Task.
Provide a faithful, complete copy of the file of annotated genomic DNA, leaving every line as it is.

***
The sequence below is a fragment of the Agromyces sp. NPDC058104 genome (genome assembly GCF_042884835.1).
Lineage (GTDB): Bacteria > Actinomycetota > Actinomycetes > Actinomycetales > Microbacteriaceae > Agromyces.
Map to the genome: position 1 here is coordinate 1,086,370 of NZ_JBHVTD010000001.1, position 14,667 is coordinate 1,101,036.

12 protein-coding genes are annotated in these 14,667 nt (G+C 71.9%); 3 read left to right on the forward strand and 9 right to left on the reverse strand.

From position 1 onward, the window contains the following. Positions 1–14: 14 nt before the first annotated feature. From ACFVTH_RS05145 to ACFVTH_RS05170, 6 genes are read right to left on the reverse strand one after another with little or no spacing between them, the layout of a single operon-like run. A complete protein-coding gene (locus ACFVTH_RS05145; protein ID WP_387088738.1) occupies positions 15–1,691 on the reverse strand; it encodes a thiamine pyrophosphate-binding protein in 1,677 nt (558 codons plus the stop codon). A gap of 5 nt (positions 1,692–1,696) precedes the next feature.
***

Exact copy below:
The sequence below is a fragment of the Agromyces sp. NPDC058104 genome (genome assembly GCF_042884835.1).
Lineage (GTDB): Bacteria > Actinomycetota > Actinomycetes > Actinomycetales > Microbacteriaceae > Agromyces.
Map to the genome: position 1 here is coordinate 1,086,370 of NZ_JBHVTD010000001.1, position 14,667 is coordinate 1,101,036.

12 protein-coding genes are annotated in these 14,667 nt (G+C 71.9%); 3 read left to right on the forward strand and 9 right to left on the reverse strand.

From position 1 onward, the window contains the following. Positions 1–14: 14 nt before the first annotated feature. From ACFVTH_RS05145 to ACFVTH_RS05170, 6 genes are read right to left on the reverse strand one after another with little or no spacing between them, the layout of a single operon-like run. A complete protein-coding gene (locus ACFVTH_RS05145; protein ID WP_387088738.1) occupies positions 15–1,691 on the reverse strand; it encodes a thiamine pyrophosphate-binding protein in 1,677 nt (558 codons plus the stop codon). A gap of 5 nt (positions 1,692–1,696) precedes the next feature.